The Rockets for Extended-source X-ray Spectroscopy (tREXS) are a series of sub-orbital rocket payloads that will aim to make large field-of-view spectroscopic observations of diffuse soft X-ray astrophysical objects. The tREXS payloads will passively focus X-rays onto a co-aligned array of reflection gratings, dispersing the incident X-rays onto a focal plane camera. The large focal plane requires the detector to cover a large area (100s of mm), have good quantum efficiency across the soft X-ray energy range (300 eV to 1000 eV), and survive the high-stress environment of a sub-orbital rocket launch. This paper will look at the options that were considered for this focal plane detector including Micro-Channel Plates, Charge-Coupled Devices, and CMOS detectors; including the use of commercially available camera solutions from companies such as Andor. The final choice for the focal plane camera will then be discussed in detail including the ultimate decisions behind the choice, system level integration into the payload design, and the requirements on the readout electronics, telemetry interface, and power.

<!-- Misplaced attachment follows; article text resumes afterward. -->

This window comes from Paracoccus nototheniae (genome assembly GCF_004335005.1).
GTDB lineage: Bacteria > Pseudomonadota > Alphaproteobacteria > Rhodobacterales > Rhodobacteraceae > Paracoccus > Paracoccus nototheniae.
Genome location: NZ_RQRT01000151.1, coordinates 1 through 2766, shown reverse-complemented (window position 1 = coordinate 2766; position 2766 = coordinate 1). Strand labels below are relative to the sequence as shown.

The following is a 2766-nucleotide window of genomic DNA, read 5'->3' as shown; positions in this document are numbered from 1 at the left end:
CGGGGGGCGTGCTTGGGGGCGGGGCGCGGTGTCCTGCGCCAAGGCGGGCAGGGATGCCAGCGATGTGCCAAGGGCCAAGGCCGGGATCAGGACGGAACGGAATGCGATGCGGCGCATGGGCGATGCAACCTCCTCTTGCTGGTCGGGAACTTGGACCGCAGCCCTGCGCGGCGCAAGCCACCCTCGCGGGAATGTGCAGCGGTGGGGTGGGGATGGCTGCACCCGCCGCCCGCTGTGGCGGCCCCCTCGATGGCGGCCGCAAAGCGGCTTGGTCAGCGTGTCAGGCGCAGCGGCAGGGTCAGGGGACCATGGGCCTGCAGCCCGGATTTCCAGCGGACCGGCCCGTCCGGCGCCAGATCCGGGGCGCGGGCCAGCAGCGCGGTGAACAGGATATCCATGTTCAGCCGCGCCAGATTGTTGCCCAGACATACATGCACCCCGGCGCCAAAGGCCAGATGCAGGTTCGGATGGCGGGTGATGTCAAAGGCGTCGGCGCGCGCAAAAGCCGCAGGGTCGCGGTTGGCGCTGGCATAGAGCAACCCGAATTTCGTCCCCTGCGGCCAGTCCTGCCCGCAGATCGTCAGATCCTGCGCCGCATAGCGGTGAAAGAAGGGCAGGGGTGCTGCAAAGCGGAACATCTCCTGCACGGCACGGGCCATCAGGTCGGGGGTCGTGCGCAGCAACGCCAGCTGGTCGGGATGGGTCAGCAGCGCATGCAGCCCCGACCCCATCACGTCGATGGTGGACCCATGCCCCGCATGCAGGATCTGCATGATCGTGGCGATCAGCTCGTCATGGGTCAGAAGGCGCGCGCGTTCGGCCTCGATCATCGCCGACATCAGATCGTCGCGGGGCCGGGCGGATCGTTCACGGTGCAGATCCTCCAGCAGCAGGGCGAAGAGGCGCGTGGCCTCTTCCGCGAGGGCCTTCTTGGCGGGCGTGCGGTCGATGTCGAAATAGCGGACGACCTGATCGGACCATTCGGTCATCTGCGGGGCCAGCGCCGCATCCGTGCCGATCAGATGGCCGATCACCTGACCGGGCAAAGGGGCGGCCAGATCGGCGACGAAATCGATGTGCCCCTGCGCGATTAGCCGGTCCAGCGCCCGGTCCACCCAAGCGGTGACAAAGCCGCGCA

The Rockets for Extended-source X-ray Spectroscopy (tREXS) are a series of suborbital rocket payloads being developed at The Pennsylvania State University. The tREXS science instrument is a soft X-ray grating spectrometer that will provide a large field-of-view and unmatched spectral resolving power for extended sources. Each instrument channel consists of a passive, mechanical focusing optic and an array of reflection gratings. The focal plane consists of an array of CIS113 CMOS sensors. tREXS I is currently in the design phase and is being developed for a launch in 2021 to observe diffuse soft X-ray emission from the Cygnus Loop supernova remnant. An analysis of instrument optics, gratings, and focal plane camera is discussed.